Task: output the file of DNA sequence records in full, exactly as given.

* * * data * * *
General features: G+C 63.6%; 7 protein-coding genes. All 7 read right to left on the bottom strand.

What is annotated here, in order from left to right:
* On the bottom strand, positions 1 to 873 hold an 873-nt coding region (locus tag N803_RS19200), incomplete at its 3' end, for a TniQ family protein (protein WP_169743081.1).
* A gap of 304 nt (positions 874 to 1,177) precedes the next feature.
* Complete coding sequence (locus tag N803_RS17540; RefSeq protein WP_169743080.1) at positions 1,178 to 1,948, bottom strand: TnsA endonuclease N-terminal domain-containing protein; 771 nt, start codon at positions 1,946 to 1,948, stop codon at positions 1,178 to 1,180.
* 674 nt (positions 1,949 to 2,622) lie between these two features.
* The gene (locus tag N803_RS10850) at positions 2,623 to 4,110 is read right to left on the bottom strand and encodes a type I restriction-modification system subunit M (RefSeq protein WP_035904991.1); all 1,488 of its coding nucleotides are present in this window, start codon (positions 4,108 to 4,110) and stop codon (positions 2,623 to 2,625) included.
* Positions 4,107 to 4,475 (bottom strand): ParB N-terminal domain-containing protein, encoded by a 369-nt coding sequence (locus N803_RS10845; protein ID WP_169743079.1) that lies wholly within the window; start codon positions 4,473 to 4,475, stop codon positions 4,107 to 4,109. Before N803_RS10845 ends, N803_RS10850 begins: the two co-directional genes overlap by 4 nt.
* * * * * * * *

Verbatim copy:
General features: G+C 63.6%; 7 protein-coding genes. All 7 read right to left on the bottom strand.

What is annotated here, in order from left to right:
* On the bottom strand, positions 1 to 873 hold an 873-nt coding region (locus tag N803_RS19200), incomplete at its 3' end, for a TniQ family protein (protein WP_169743081.1).
* A gap of 304 nt (positions 874 to 1,177) precedes the next feature.
* Complete coding sequence (locus tag N803_RS17540; RefSeq protein WP_169743080.1) at positions 1,178 to 1,948, bottom strand: TnsA endonuclease N-terminal domain-containing protein; 771 nt, start codon at positions 1,946 to 1,948, stop codon at positions 1,178 to 1,180.
* 674 nt (positions 1,949 to 2,622) lie between these two features.
* The gene (locus tag N803_RS10850) at positions 2,623 to 4,110 is read right to left on the bottom strand and encodes a type I restriction-modification system subunit M (RefSeq protein WP_035904991.1); all 1,488 of its coding nucleotides are present in this window, start codon (positions 4,108 to 4,110) and stop codon (positions 2,623 to 2,625) included.
* Positions 4,107 to 4,475 (bottom strand): ParB N-terminal domain-containing protein, encoded by a 369-nt coding sequence (locus N803_RS10845; protein ID WP_169743079.1) that lies wholly within the window; start codon positions 4,473 to 4,475, stop codon positions 4,107 to 4,109. Before N803_RS10845 ends, N803_RS10850 begins: the two co-directional genes overlap by 4 nt.